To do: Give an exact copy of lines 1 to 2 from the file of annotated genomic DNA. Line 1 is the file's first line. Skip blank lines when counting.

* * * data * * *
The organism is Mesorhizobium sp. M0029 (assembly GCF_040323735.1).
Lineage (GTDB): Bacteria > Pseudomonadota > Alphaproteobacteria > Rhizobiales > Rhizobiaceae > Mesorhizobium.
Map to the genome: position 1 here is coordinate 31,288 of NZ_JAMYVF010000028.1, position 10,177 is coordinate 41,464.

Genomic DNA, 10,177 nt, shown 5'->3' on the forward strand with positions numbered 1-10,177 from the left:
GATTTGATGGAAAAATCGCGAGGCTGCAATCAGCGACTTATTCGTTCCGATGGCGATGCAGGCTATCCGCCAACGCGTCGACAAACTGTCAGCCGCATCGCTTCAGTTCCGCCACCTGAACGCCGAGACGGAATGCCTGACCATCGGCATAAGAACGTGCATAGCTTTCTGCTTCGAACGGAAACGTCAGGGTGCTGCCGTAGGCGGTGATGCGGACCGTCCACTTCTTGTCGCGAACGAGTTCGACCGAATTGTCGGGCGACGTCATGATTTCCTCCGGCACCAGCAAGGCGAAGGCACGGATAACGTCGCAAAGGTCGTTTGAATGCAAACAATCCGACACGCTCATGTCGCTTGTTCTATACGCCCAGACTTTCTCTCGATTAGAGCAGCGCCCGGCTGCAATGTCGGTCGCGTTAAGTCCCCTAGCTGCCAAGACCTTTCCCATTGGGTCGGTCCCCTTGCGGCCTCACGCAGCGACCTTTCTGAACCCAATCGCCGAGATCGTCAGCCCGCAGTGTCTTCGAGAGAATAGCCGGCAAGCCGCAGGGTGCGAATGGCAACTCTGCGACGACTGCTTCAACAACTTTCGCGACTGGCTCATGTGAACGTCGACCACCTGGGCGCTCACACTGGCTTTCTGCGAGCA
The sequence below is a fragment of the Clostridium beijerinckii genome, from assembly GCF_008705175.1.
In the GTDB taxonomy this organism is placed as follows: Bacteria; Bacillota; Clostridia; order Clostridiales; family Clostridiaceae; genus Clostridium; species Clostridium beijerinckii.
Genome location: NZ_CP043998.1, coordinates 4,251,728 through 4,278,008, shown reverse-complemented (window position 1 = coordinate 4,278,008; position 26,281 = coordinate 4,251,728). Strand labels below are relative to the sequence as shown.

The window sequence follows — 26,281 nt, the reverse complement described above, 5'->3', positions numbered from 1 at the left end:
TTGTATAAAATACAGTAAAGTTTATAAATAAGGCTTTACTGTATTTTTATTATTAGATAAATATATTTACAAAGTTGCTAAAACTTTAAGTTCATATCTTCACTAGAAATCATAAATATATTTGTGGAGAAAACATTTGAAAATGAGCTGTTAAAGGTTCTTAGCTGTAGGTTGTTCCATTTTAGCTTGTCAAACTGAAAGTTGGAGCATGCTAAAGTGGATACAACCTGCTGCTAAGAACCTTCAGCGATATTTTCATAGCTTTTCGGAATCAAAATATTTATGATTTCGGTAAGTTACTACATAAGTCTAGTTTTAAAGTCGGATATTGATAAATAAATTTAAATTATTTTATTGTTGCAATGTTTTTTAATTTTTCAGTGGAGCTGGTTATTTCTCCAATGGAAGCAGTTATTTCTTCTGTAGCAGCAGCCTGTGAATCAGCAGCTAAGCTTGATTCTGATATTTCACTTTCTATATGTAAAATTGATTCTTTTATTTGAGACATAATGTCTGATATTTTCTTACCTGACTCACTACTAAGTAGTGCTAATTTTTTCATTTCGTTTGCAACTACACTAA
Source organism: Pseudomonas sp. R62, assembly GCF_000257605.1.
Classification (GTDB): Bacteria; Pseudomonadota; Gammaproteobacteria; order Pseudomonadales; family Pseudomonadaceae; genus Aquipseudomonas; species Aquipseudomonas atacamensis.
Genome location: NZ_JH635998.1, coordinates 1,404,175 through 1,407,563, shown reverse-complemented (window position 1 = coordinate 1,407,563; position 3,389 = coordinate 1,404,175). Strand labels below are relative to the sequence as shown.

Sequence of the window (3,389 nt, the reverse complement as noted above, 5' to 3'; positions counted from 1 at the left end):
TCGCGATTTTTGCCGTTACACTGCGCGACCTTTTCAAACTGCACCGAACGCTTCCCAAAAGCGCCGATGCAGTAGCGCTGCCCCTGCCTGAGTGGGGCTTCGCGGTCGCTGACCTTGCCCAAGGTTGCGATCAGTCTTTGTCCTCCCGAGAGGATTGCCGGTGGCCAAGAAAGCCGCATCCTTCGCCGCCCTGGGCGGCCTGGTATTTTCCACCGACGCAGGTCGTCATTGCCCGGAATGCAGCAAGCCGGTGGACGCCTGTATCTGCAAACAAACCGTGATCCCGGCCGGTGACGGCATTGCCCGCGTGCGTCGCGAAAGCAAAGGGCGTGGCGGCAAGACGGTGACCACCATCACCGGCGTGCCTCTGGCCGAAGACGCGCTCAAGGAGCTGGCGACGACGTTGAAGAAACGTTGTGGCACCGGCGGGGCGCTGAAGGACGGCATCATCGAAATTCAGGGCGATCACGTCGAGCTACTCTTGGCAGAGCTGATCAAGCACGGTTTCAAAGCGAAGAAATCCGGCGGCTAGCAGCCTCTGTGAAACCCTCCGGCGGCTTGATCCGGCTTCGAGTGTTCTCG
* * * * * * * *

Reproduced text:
The organism is Mesorhizobium sp. M0029 (assembly GCF_040323735.1).
Lineage (GTDB): Bacteria > Pseudomonadota > Alphaproteobacteria > Rhizobiales > Rhizobiaceae > Mesorhizobium.